This paper presents an innovative analysis and
explanation for the continued existence of incest laws.
Legislation prohibiting incest is analysed using a New
Legal Realist methodology. The research has identified a
functional use of incest laws and opaque legal reasoning.
Governments and pressure groups have used politically
expedient arguments to legislate against incest. The paper
argues that in addition to the prima facie reasons given
for the offence, a secondary set of operative reasons can
be identified. The dissonance is the product of competing
social interests; incest is an example where the reasons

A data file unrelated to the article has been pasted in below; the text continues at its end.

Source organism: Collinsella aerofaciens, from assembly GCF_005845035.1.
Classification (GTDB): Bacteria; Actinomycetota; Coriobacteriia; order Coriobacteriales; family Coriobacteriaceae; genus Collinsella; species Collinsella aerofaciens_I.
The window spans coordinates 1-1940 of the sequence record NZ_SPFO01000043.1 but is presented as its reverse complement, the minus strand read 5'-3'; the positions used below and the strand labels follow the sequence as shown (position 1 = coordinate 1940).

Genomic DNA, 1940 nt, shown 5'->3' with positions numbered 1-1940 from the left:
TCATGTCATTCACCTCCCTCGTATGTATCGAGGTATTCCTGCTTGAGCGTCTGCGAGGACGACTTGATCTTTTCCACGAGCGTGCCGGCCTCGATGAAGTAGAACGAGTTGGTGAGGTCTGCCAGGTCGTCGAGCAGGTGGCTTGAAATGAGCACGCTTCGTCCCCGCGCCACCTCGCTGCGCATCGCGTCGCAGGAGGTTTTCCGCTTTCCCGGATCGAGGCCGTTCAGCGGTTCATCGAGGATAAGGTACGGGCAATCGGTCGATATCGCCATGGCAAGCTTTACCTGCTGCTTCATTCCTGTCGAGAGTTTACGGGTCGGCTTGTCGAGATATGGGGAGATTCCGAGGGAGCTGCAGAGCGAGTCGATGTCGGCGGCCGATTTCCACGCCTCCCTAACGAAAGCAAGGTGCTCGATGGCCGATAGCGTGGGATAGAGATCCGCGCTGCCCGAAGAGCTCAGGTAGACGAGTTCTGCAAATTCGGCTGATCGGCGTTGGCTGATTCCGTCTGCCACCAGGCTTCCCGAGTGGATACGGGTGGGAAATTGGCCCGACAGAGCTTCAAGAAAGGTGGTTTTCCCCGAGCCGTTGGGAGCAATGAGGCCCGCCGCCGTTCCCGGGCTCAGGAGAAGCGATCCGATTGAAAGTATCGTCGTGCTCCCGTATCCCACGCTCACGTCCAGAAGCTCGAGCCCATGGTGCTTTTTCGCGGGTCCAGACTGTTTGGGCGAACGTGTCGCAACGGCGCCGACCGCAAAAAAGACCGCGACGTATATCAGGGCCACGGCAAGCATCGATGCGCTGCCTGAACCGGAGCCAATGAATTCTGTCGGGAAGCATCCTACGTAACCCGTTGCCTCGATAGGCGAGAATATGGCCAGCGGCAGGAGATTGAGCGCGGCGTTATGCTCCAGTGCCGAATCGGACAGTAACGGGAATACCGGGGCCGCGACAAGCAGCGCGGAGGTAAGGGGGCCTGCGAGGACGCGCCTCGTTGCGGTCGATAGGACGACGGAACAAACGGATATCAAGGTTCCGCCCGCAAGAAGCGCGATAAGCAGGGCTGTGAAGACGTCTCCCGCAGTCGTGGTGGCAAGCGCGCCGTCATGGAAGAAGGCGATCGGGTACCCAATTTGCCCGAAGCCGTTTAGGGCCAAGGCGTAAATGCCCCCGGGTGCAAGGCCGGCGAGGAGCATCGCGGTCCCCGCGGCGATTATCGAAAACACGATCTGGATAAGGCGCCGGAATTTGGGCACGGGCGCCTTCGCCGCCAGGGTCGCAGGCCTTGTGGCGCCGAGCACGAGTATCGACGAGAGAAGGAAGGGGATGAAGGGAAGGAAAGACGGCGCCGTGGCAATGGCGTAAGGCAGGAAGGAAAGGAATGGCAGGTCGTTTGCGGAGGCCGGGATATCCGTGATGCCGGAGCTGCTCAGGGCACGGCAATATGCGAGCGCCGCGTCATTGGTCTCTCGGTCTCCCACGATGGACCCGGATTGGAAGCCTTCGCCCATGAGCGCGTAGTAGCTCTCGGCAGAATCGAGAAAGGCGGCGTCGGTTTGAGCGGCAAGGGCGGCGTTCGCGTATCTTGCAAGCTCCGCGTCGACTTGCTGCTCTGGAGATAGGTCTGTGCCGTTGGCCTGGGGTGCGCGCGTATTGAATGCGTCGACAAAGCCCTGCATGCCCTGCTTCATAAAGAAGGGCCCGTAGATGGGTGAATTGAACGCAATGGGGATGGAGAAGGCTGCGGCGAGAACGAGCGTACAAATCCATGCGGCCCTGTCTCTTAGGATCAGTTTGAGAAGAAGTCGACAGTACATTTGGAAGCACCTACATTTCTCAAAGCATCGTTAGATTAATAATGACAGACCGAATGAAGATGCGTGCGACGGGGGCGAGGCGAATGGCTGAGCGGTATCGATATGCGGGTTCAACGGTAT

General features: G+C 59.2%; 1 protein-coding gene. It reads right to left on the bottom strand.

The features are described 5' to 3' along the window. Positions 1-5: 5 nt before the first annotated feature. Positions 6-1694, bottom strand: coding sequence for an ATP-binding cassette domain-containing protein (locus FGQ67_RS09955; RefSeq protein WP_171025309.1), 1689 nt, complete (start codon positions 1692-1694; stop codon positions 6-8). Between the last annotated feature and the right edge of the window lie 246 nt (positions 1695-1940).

openly stated for the offence are disjointed from socio-
historical context which actually informed the change in
law. Against this background the continued criminalisation
of ‘incest’ within a modern legislative framework is
inherently questionable as is the ability of individuals to
engage within a deliberative democracy.
|Keywords:||Incest, Criminalisation, New Legal Realism, Deliberative Democracy, Familial Sex Offences, Sexual Offences|
Researcher, School of Law, University of Leicester, Leicester, Leicestershire, UK
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